Among the 12 locations hosting this year’s World Cup in Brazil, there’s one that stands out from the rest: the capital city, Brasilia.
Now home to around 2 million people, the city on the Preto and Descobertos rivers was built 54 years ago in the country’s central highlands to replace Rio de Janeiro as Brazil’s capital. Thanks to the renowned late Brazilian architect, Oscar Niemeyer, the city is an architectural gem.
Niemeyer, who, among other structures, conceived of the United Nations building in New York, received carte blanche to design Brasilia in the early 1960s along with planner and fellow architect, Lucio Costa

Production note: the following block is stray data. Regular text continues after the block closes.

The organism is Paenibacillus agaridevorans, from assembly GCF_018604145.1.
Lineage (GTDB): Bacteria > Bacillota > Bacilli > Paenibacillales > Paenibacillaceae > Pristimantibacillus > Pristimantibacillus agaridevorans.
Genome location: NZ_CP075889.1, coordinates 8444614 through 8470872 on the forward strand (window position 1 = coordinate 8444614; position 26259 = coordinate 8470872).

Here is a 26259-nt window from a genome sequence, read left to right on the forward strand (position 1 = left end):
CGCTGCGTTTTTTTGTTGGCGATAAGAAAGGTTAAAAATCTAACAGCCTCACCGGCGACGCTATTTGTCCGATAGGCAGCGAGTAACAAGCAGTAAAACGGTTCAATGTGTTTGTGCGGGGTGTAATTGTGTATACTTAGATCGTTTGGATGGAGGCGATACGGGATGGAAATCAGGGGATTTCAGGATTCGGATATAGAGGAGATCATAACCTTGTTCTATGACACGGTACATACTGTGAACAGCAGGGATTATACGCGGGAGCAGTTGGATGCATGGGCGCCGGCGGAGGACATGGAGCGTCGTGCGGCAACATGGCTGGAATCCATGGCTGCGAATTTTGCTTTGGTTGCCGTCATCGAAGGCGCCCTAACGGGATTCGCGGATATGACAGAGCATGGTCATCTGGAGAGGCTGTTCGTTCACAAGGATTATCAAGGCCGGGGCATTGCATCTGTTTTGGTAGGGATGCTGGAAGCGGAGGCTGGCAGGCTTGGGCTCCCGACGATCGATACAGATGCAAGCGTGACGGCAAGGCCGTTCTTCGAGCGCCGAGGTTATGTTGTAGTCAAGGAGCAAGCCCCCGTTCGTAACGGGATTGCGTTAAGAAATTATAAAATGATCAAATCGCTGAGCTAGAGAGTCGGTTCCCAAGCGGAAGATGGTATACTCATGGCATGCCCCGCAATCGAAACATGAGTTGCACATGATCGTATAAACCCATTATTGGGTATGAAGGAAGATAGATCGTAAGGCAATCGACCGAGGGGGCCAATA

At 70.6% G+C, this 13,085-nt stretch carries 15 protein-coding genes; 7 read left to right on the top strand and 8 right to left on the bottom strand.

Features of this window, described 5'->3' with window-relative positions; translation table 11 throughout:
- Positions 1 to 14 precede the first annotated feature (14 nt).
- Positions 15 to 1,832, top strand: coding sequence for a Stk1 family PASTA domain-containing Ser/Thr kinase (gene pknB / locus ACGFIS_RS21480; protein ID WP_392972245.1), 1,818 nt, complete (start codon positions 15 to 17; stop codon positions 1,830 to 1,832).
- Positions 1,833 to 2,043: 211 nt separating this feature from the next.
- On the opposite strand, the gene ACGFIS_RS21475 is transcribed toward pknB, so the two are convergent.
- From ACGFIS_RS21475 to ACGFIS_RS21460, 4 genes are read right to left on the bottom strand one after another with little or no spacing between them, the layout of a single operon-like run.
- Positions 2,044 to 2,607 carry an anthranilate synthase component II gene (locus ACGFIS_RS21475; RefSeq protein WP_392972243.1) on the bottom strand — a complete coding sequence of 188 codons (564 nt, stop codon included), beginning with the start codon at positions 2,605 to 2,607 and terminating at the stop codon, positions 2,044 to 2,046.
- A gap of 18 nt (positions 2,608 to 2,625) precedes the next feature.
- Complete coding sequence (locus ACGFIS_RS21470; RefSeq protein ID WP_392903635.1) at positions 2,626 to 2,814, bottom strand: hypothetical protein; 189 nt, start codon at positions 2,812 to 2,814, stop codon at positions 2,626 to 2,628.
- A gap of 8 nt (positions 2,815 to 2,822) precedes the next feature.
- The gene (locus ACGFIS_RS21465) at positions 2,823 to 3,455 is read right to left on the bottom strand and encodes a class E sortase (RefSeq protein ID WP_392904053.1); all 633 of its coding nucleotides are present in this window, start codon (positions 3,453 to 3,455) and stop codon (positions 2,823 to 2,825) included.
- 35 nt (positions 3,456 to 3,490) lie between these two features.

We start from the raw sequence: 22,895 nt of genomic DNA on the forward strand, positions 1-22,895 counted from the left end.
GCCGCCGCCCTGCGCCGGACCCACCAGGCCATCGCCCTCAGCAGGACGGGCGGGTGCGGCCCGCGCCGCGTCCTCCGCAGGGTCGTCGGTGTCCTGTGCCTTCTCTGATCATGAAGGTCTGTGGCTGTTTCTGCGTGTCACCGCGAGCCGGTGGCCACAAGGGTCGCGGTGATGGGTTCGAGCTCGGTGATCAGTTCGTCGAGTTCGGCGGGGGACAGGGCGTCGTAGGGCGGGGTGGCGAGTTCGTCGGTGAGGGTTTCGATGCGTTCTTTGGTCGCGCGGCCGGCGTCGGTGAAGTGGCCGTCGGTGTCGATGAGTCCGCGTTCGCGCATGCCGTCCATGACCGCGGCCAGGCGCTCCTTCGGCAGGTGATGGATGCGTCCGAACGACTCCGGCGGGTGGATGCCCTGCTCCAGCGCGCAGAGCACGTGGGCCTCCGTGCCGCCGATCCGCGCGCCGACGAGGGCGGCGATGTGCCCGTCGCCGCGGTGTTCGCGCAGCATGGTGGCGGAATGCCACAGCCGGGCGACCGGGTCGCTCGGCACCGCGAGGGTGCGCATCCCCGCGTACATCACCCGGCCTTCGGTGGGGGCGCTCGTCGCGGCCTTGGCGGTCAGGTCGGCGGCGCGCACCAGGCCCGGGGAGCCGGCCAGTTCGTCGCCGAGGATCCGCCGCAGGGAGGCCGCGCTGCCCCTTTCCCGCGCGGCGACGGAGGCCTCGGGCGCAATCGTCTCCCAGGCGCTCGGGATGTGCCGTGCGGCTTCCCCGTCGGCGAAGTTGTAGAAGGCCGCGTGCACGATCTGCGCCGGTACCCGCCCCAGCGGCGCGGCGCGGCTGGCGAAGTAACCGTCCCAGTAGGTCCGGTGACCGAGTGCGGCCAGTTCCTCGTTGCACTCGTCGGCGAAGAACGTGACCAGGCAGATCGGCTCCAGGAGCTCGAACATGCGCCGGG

Niemeyer’s style is certainly not conventional. Take, for example, the city’s cathedral. From the outside, it’s less than impressive. Once inside, though, the light and shapes reveal themselves.
The Palacio da Alvorada, home to the Foreign Affairs Ministry, is also something to see for the 500.000 tourists expected to visit during the World Cup.
Listen and watch here as VOA’s Nicholas Pinault explores some of the sights and sounds of Brasilia’s people and architecture.